Operant conditioning

HideShow resource information
  • Created by: Corinnaxo
  • Created on: 21-04-14 15:09
View mindmap
  • Operant conditioning
    • The cat could only escape by working out how to open the hatch
    • The law of exercise
    • Antecedent draws out behaviour results in consequences
  • Thorndike: Observed cats and concluded that we learn through the consequences of our actions
    • Operant conditioning
      • The cat could only escape by working out how to open the hatch
      • The law of exercise
      • Antecedent draws out behaviour results in consequences
  • Incentive to escape: deprived the cats of food and placed food outside the box
    • The more times we carry out a task, the better we become at it
      • At first, it took the cat 5 mins to escape, but by the 20th trial it only took them 5 secs
        • Experience leads to improvement
          • The law of effect
            • Link between behaviour and its consequences
              • The law of effect
              • Behaviour + pleasurable outcome = repetition of the behaviour
                • Behaviour + negative outcome = no repetition of the behaviour
                  • Stimulus-response reflex action
                    • Skinner: created objective methods for studying behaviour e.g. skinner box to experiment with animals
                      • Conditioning: learning and operant: anything that reinforces our behaviour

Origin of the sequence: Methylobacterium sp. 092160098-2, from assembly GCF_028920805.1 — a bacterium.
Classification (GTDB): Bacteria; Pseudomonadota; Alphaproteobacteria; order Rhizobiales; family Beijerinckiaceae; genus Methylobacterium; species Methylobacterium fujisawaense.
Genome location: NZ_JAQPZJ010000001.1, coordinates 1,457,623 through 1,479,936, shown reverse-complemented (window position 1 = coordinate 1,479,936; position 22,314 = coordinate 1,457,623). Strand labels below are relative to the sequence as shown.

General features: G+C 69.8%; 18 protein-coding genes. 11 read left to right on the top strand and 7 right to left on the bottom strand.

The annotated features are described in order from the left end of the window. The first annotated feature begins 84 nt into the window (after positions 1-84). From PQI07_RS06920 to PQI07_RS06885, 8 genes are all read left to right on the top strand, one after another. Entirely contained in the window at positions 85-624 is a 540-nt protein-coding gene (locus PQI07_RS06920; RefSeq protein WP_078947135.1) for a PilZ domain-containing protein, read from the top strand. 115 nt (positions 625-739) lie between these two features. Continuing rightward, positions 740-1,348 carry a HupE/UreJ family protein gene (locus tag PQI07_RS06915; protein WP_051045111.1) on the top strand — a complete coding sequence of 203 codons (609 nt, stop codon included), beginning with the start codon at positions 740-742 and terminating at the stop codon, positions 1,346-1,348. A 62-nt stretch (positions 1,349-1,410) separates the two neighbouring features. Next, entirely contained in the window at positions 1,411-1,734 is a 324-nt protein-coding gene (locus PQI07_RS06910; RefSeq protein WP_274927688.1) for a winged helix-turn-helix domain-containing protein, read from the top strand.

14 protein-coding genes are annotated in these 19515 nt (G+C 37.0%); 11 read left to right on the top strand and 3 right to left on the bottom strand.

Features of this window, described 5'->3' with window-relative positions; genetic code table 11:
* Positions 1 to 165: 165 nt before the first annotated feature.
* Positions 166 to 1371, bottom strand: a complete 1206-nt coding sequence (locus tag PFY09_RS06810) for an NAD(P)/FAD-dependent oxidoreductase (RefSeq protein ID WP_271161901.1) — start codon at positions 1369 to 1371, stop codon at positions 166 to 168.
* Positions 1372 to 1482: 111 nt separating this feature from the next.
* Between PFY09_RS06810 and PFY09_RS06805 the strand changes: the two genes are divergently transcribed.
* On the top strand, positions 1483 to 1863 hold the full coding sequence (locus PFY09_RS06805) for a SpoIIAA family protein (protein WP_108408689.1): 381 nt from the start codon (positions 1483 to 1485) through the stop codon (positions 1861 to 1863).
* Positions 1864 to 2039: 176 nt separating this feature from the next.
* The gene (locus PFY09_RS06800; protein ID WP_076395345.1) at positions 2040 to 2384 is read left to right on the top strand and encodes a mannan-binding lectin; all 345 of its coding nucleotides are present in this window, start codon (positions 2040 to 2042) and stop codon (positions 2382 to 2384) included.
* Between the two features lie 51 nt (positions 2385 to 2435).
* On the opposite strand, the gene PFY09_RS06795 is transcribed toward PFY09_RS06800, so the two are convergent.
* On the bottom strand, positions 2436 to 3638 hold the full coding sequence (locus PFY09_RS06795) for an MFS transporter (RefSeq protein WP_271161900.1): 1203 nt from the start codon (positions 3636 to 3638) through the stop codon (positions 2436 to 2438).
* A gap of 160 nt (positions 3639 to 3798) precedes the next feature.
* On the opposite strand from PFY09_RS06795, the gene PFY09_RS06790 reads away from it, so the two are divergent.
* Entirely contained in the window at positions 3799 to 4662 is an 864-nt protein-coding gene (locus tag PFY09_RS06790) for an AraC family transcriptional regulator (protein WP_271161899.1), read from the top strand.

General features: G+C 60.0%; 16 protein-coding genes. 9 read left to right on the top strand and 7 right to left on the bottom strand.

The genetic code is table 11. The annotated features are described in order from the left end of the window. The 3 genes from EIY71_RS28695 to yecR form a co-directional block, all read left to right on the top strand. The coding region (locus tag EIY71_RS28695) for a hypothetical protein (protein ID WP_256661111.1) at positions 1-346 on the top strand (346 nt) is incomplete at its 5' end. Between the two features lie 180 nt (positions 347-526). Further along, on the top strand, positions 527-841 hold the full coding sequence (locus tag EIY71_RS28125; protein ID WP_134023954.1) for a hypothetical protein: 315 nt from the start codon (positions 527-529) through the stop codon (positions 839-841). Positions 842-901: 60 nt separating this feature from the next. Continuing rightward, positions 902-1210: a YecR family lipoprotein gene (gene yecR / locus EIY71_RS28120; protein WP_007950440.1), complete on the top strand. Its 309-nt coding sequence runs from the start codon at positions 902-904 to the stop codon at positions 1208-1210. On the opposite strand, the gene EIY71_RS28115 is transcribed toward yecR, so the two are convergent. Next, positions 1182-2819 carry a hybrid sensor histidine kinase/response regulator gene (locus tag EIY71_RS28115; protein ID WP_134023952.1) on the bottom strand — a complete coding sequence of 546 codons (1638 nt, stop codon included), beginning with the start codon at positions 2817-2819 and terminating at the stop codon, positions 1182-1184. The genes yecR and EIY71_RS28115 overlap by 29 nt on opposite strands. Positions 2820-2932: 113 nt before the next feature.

• Reinforcers: anything that increases the frequency of a response
                          • e.g. getting chocolate for handing in your work so you are more likely to do it
                        • Primary reinforcers
                          • Reinforcers: anything that increases the frequency of a response
                            • e.g. getting chocolate for handing in your work so you are more likely to do it
                          • Any reinforcer that satisfies a biological need e.g. food
                        • Secondary reinforcers
                          • These are learned and do not satisfy biological needs e.g. applause or house points
                            • Secondary reinforcers
                            • Reinforcement: the way in which a reinforcer is presented
                              • Negative reinforcement: removing something unpleasant
                            • Positive reinforcement: presenting something pleasant
                              • Reinforcement: the way in which a reinforcer is presented
                                • Negative reinforcement: removing something unpleasant
                            • Punishment: presenting something unpleasant
                              • Skinner argued that punishment is less effective because it creates feelings of anger/fear
                                • Punishment: presenting something unpleasant
                                • Response cost: When you regularly and reliably terminate a reinforcer
                                  • Successive approximation/shaping
                                    • Speeds up learning
                                      • Successive approximation/shaping
                                      • Reinforcing behaviour that successively (following one after another) approximates (closely resembling) the desired behaviour

                                        Comments

                                        No comments have yet been made

                                        Similar Psychology resources:

                                        See all Psychology resources »See all Learning approach resources »